U.S. Forest Service OKs grant for Kentucky, Tennessee in battle - WDRB 41 Louisville News

U.S. Forest Service OKs grant for Kentucky, Tennessee in battle against hemlock killer

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LOUISVILLE, Ky. (WDRB) – The U.S. Forest Service has approved a grant sought by Kentucky and Tennessee in their effort to protect hemlock trees threatened by an invasive pest, officials from both states said.

The hemlock woolly adelgid, an Asian insect that was first found in Virginia in the 1950s, has sickened and killed hemlocks in at least 68 counties in eastern parts of both states.

The states will divide proceeds from the $606,800 award, with Kentucky spending most of its money on trying to establish a population of adelgid-eating beetles in areas near hemlock stands. Tennessee, which has released beetles into its forests, plans to focus on treating trees with chemicals.

Kentucky has been applying chemicals to the base of hemlock trees for years. The next step is introducing the beetles in hopes of establishing “field insectaries” – places in the wild where the predators can be gathered, said Alice Mandt, the state’s hemlock woolly adelgid coordinator.

“The bigger idea is to build the population of beetles there so we can go there once or twice a year and collect beetles and release them elsewhere in the state,” Mandt said.

The first beetles will be placed on a small swath of public land near the Daniel Boone National Forest, but an exact location hasn’t been determined, she said. The 708,000- acre forest covers 21 counties in eastern Kentucky, including the Red River Gorge geological area.

Mandt said the adelgid has “completely devastated” hemlocks in parts of the national forest, with the gorge among the hardest hit areas. Crews have treated some trees in the forest but are prevented from applying the chemicals in wilderness areas, such as the gorge’s 12,646-acre Clifty Wilderness.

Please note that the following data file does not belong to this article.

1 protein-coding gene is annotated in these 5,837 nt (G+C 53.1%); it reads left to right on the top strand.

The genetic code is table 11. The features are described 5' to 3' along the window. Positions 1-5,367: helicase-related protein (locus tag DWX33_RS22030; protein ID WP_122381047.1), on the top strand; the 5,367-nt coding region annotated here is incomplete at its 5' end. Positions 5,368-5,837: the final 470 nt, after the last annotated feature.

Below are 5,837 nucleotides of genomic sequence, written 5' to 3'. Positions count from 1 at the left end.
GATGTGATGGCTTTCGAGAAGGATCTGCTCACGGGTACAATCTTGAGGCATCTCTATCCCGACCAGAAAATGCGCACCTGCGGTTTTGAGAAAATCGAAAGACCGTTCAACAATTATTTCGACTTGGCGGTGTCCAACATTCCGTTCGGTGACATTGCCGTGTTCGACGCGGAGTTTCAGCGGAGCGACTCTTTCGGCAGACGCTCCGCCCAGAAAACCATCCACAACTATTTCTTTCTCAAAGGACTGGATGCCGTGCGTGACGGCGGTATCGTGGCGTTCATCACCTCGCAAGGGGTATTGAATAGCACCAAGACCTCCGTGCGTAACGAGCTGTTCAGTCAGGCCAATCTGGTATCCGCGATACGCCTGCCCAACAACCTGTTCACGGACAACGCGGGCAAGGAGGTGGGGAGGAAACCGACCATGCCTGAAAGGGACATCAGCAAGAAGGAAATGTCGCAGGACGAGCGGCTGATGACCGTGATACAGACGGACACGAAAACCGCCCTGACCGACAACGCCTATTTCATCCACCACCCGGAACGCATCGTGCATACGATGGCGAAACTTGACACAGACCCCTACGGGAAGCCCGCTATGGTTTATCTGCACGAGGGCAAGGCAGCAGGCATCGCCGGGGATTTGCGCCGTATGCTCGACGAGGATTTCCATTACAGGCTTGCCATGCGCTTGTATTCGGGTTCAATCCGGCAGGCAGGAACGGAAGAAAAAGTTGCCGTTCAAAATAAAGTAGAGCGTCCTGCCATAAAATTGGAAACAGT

The treatments involve crews spreading an insecticide at the base of hemlock trees, which then absorb the chemical that kills the feeding adelgids.

Mandt said a “good majority” of the latest grant will be used to keep treating the trees in Kentucky.

In Tennessee, state officials plan to use most of its money to hire seasonal workers who will apply insecticide to trees on public lands from September until April, said Heather Slayton, forest health unit leader for the Tennessee Department of Agriculture’s division of forestry.

Tennessee plans to use smaller grant amounts to train private landowners to keep their hemlocks healthy, and establish outdoor beetle populations. The University of Tennessee now provides insects to be placed in hemlock areas, Slayton said.

“Instead of rearing these beetles in a brick-and-mortar facility that does cost a whole lot, we are now switching gears to developing these field insectaries,” she said.

Officials in both states say they expect to have the money from the Forest Service this summer. The award is about three times larger than a grant that runs out this year.

“We really want to join together and hopefully be a leader in showing how forest health needs to be managed on a regional scale,” Slayton said. “State by state doesn’t work anymore.”

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